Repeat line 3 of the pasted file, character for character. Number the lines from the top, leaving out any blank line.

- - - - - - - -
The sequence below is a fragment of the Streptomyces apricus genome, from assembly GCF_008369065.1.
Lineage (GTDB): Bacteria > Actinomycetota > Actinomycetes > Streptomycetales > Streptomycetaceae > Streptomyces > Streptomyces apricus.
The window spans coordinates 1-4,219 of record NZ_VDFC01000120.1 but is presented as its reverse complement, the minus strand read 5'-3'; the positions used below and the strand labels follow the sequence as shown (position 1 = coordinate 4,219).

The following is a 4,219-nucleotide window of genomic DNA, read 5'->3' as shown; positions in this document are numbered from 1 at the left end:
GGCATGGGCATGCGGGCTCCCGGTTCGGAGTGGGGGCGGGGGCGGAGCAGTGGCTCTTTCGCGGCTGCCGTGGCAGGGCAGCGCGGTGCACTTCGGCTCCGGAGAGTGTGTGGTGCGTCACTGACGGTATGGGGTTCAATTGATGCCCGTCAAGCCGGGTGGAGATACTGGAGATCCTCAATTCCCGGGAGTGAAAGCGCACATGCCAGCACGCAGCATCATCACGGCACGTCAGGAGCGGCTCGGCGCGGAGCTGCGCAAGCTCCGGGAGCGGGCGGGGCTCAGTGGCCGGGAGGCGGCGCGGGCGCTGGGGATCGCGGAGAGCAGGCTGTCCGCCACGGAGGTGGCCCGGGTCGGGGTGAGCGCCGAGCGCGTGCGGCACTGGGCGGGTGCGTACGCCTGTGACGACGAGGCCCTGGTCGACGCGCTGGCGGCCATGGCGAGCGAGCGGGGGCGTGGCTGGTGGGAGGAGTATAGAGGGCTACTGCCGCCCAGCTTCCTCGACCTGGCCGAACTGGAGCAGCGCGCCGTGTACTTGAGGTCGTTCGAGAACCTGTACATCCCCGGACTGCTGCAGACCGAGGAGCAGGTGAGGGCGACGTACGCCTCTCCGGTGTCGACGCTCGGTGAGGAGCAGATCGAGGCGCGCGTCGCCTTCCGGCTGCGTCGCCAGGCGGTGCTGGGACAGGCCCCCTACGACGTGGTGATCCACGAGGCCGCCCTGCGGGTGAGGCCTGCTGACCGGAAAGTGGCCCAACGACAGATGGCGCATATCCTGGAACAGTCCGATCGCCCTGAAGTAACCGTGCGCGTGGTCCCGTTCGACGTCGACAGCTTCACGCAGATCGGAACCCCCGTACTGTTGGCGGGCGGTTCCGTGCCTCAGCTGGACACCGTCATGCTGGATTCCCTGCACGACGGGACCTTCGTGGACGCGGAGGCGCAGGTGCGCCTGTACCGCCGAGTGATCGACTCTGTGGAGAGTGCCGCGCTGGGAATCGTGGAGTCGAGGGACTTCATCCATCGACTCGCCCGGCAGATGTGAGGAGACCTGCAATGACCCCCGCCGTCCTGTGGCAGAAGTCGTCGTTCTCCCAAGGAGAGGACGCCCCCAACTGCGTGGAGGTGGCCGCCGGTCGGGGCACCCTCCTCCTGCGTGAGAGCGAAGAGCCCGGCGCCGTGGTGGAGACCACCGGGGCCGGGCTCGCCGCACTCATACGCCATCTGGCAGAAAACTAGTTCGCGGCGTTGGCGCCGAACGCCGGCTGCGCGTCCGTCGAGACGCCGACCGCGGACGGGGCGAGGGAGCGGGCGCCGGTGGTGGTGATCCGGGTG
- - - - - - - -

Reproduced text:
The window spans coordinates 1-4,219 of record NZ_VDFC01000120.1 but is presented as its reverse complement, the minus strand read 5'-3'; the positions used below and the strand labels follow the sequence as shown (position 1 = coordinate 4,219).